When storing seeds, place them in an air-sealed container that doesn’t have any light leaks. Film canisters, medicine bottles (non-translucent), and any sealable storage jar will work fine. The idea is to reduce the amount of oxygen present in the storage space as much as possible. You can also add uncooked rice to the storage container, which acts as an absorbent, to reduce moisture content.
To collect seeds, it’s important to wait until they are fully mature and ready for harvest. Cannabis with seeds takes longer to mature than cannabis that only produces flower.
Long-term storage requirements for seeds and pollen are similar. Both require cool, dark, dry, and oxygen-deprived environments for optimal preservation.
Cannabis is for the most part dioecious, meaning that the male and female reproductive organs exist on two separate plants (although hermaphroditic plants do occur). It is also a wind-pollinated plant, so pollen must be transferred from a male stamen to a female pistil via the air in order for pollination to occur and seeds to form.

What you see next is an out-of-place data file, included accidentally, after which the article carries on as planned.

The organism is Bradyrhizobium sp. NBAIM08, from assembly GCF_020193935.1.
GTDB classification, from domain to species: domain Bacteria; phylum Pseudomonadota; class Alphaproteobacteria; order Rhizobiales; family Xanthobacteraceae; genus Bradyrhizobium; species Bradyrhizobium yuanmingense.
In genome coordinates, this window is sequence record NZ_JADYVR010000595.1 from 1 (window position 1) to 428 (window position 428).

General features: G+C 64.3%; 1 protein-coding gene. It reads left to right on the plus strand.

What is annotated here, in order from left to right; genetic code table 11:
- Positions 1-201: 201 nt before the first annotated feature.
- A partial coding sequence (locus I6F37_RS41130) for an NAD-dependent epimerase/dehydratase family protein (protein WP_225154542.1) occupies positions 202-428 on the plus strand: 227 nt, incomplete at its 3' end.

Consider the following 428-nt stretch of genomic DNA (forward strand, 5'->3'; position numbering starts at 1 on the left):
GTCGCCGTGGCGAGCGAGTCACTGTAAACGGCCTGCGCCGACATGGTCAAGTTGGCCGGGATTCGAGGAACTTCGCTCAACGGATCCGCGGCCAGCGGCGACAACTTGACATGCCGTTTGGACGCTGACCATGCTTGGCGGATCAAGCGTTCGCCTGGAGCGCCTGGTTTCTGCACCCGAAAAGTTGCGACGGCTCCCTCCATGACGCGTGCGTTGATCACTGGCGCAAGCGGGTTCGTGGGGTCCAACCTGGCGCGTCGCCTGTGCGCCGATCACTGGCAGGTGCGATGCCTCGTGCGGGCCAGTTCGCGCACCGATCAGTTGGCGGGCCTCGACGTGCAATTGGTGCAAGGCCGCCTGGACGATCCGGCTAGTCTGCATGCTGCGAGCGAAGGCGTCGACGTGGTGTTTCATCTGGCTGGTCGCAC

When it comes time to use frozen seeds, remove them from their container and let them sit out on a dry surface for several hours. Letting the seeds reach room temperature will help ensure a successful germination.
It’s important to continually practice germination testing to be sure your stored seeds haven’t lost all viability. To test this, periodically plant a seed and document its ability to germinate.
Cannabis genetics are often sourced from external companies and organizations such as nurseries and seed banks. For the individual grower, saving seeds and pollen removes this reliance on external companies. This is especially true with pollen, as very few (if any) companies offer pollen to the public.
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